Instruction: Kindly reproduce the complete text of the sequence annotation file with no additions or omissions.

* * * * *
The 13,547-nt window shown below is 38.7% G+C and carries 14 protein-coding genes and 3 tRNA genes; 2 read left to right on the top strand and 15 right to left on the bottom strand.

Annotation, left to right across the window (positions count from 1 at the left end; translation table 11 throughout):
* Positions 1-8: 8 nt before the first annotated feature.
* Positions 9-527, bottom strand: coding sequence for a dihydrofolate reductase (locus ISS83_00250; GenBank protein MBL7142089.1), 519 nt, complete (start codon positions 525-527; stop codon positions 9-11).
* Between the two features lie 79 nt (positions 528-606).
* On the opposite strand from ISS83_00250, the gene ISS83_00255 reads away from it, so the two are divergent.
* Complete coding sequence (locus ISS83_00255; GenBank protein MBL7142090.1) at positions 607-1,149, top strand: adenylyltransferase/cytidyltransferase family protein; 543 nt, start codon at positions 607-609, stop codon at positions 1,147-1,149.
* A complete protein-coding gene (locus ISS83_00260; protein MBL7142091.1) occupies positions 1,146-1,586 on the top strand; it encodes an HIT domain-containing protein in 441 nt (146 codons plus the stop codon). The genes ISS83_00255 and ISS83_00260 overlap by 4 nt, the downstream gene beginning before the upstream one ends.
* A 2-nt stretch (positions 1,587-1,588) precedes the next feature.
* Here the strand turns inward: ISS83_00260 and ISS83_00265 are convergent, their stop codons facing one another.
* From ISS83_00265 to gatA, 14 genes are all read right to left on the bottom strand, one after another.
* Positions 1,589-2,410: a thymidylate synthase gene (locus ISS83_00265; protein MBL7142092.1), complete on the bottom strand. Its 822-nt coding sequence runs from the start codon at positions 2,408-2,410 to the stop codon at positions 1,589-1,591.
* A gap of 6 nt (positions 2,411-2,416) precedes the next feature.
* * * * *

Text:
The 13,547-nt window shown below is 38.7% G+C and carries 14 protein-coding genes and 3 tRNA genes; 2 read left to right on the top strand and 15 right to left on the bottom strand.

Annotation, left to right across the window (positions count from 1 at the left end; translation table 11 throughout):
* Positions 1-8: 8 nt before the first annotated feature.
* Positions 9-527, bottom strand: coding sequence for a dihydrofolate reductase (locus ISS83_00250; GenBank protein MBL7142089.1), 519 nt, complete (start codon positions 525-527; stop codon positions 9-11).
* Between the two features lie 79 nt (positions 528-606).
* On the opposite strand from ISS83_00250, the gene ISS83_00255 reads away from it, so the two are divergent.
* Complete coding sequence (locus ISS83_00255; GenBank protein MBL7142090.1) at positions 607-1,149, top strand: adenylyltransferase/cytidyltransferase family protein; 543 nt, start codon at positions 607-609, stop codon at positions 1,147-1,149.
* A complete protein-coding gene (locus ISS83_00260; protein MBL7142091.1) occupies positions 1,146-1,586 on the top strand; it encodes an HIT domain-containing protein in 441 nt (146 codons plus the stop codon). The genes ISS83_00255 and ISS83_00260 overlap by 4 nt, the downstream gene beginning before the upstream one ends.
* A 2-nt stretch (positions 1,587-1,588) precedes the next feature.
* Here the strand turns inward: ISS83_00260 and ISS83_00265 are convergent, their stop codons facing one another.
* From ISS83_00265 to gatA, 14 genes are all read right to left on the bottom strand, one after another.
* Positions 1,589-2,410: a thymidylate synthase gene (locus ISS83_00265; protein MBL7142092.1), complete on the bottom strand. Its 822-nt coding sequence runs from the start codon at positions 2,408-2,410 to the stop codon at positions 1,589-1,591.
* A gap of 6 nt (positions 2,411-2,416) precedes the next feature.